I don't read much of you anymore, Cameron. Too busy? ;-)
    Yeah, but it's not _all_ fun and games. Lately, I've been working on getting some bleeding edge technologies to work for me ;-) Peace, Cameron Purdy Oracle Coherence: The Java Data Grid
  12. Andrew, Thanks for the reply to my article. As far as I know about Mule, I can configure my Mule transport to talk over vm:// http:// ftp:// soap:// or any number of protocols that mule supports. So lets assume for a moment that Mule didn't support the http:// protocol for transport. Would it be trivial to then define a transport that can talk over http:// using Mule? My guess is it wouldn't be all that easy but I could be wrong. You tell me :) In the last few sentences in the article, I made note of the MULE-59 JXTA issue there, and it looks like the reason the JXTA support was not worth pursuing was because of too many overlapping features. While this is true for the most part, as i stated in the beginning of the article, I came to the conclusion that there were relay/routing features that Mule was lacking compared to JXTA. Is it easy to define a transport that talks to jxta:// peers without Mule supporting the jxta p2p protocol? Just thinking about that seems like it would be pretty messy without native Mule support.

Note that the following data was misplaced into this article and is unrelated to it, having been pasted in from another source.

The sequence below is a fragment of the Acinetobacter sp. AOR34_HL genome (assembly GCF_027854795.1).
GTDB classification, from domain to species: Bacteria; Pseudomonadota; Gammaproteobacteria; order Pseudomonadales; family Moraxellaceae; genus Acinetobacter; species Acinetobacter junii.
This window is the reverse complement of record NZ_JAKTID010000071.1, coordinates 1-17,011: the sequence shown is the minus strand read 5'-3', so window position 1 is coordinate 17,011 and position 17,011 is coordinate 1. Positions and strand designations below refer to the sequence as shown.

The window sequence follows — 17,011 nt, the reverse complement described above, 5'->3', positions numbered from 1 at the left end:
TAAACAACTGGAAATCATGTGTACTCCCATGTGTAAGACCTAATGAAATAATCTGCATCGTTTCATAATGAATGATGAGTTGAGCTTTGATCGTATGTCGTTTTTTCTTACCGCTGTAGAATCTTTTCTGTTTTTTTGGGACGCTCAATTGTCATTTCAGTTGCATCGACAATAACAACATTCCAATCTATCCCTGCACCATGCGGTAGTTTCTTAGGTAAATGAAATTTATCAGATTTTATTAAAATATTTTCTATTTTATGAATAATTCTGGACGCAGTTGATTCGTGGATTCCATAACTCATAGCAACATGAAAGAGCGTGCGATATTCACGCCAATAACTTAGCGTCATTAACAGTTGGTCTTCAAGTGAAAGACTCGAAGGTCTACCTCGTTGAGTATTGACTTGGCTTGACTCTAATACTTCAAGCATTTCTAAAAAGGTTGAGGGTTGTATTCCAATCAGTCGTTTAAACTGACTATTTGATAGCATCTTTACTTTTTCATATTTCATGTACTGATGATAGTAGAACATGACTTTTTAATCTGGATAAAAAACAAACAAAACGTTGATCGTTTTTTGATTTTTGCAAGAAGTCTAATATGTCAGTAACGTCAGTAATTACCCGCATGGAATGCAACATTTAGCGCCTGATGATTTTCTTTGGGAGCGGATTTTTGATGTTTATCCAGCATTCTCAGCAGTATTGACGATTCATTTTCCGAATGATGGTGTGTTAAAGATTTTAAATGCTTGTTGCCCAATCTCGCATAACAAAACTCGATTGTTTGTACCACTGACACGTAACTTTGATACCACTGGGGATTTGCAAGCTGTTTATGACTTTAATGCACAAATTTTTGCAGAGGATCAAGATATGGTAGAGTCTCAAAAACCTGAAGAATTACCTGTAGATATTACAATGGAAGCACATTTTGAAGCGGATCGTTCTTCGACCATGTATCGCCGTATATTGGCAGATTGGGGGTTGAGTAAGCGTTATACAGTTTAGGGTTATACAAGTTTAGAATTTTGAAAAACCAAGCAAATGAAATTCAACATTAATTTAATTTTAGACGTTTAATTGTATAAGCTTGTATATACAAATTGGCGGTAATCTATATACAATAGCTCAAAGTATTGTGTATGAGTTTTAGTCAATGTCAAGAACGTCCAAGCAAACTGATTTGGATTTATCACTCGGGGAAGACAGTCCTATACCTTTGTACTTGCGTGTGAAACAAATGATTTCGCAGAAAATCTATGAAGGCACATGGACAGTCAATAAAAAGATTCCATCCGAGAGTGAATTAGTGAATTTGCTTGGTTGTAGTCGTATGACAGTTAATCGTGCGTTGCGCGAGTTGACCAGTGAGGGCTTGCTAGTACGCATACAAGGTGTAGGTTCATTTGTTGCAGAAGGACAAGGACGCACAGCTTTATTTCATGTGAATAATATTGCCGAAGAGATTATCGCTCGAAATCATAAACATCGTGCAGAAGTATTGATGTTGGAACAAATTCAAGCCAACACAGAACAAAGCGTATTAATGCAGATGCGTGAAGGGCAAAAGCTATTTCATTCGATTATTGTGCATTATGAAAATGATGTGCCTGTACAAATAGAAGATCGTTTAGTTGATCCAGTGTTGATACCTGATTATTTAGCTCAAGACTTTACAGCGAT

13. target="_blank">http:// protocol for transport. Would it be trivial to then define a transport that can talk over http:// using Mule?
    My guess is it wouldn't be all that easy but I could be wrong. You tell me
    Ryan, the moment you figured out how to get a discrete message out of JXTA (listener, polling, etc.) and into JXTA world, you've got most of the stuff done. Really, if the concept confused you before, have a look at http://mule.mulesource.org/display/MULE/Transport+Archetype The archetype has been published in public m2 repos for some time, and is also available as m2 plugin, thus. This wizart will guide you through the process and generate most of the plumbing code (not that much code indeed, but helps anyway :) At the moment original JXTA jira was resolved as Won't Fix, it made sense, and today JavaSpaces/GigaSpaces integration serves the purpose. There's nothing wrong with JXTA as long as there are people using it. JXTA integration can be revisited, and we are finishing the infrastructure tests for a big launch of MuleForge where e.g. you can host this project (by now there are around 3rd-party projects hosted already). Mule's idea is to let one use best-of-breed technologies and remove as much integration burden out of one's way as possible. Not replace them. Much like Spring configures your system, Groovy glues existing Java libs and removes much of the complexity. Hope I've got a new convert here today :) Andrew